WASHINGTON — As technical work ramps up on an experimental military spaceplane program, government and industry are studying how to eventually commercialize the vehicle, an effort that includes chartering a study by a space advocacy organization.
The Experimental Spaceplane (XS)-1 program by the U.S. Defense Advanced Research Projects Agency seeks to develop a reusable first stage that, combined with an expendable upper stage, could place payloads of as many as 2,250 kilograms into orbit for less than $5 million per launch. DARPA awarded Phase One study contracts in July to Boeing, Masten Space Systems and Northrop Grumman.
“We would like to see this program transitioned to the commercial sector,” said Jess Sponable, DARPA XS-1 program manager, in a presentation at a Sept. 16 meeting of the Federal Aviation Administration’s Commercial Space Transportation Advisory Committee (COMSTAC) systems working group here. “We are looking to industry to define a transition path in the future.”
Sponable said he believes there will be significant demand for the XS-1 from both industry and government, given its projected low launch costs and high flight rates. “If we could really introduce this affordable low-cost launch capability, you’re going to see people introduce next-generation broadband systems,” he said, citing one example of a potential XS-1 launch customer.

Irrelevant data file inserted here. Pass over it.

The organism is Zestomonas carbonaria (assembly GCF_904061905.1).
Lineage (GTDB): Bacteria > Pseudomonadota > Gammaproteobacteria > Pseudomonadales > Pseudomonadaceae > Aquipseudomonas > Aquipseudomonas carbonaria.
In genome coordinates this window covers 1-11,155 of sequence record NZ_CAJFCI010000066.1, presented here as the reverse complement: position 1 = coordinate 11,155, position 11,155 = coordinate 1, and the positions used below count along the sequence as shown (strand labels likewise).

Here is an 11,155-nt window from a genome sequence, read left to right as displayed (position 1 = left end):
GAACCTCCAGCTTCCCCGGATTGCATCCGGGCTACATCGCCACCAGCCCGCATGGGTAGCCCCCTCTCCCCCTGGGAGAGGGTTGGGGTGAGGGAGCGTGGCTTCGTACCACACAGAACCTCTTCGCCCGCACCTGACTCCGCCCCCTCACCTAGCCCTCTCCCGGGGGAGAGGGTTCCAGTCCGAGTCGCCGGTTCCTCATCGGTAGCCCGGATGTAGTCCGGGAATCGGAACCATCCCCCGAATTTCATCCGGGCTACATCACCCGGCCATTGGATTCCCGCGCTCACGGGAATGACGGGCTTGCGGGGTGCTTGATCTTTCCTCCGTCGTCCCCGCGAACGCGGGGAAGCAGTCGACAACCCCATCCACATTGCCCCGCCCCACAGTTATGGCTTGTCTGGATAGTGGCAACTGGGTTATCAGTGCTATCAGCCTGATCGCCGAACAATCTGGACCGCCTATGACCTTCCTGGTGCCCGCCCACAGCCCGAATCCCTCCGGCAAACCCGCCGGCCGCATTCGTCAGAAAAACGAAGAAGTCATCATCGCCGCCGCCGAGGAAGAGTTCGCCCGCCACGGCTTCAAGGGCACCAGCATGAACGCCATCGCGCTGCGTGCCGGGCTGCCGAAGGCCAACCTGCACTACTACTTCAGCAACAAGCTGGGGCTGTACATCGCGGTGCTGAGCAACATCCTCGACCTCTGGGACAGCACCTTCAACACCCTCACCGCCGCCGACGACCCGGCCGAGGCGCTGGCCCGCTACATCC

With such demand, he argued that it makes the most sense to have the XS-1 operated by a company, which then sells launch services to NASA, the Defense Department and commercial customers. “If that sounds crazy, well, it’s not,” he said, drawing an analogy to the development of expendable launch systems in previous decades. The government invested in those systems “and industry took that technology and sold it back to us on a mission-by-mission basis.”
To help determine the best way to hand over the XS-1 to the commercial sector, Sponable said he has commissioned “a small study effort” from the Space Frontier Foundation, a space advocacy organization that has championed commercial space endeavors and initiatives to reduce the cost of space access.
That project included a closed-door workshop held Sept. 15 at FAA headquarters here. “In pursuit of a successful commercial transition strategy, the workshop guided an exploration of the budgetary, technical, programmatic and application components of the XS-1 program,” Kellie Gerardi, Space Frontier Foundation program manager for the workshop, said in a Sept. 24 interview.
Gerardi said workshop attendance included both companies working on XS-1 concepts and potential customers of the vehicle. Meeting attendance was restricted given the limited size of the meeting room and a nonattribution policy for the overall study. “We wanted to create an environment where we can freely explore every aspect of a commercial transition strategy,” she said.
A second workshop, which will build on the discussion of the first, is scheduled for Oct. 17 in Las Cruces, New Mexico, a day after the International Symposium for Personal and Commercial Spaceflight there. Gerardi said the Space Frontier Foundation will deliver to DARPA a final report with its recommendations on a commercial transition strategy in the first quarter of 2015.
Those recommendations will be integrated into DARPA’s plans for the XS-1 once the Phase One contracts end next year.
“I’m trying to make this thing as relevant to the commercial sector as I can,” Sponable said.
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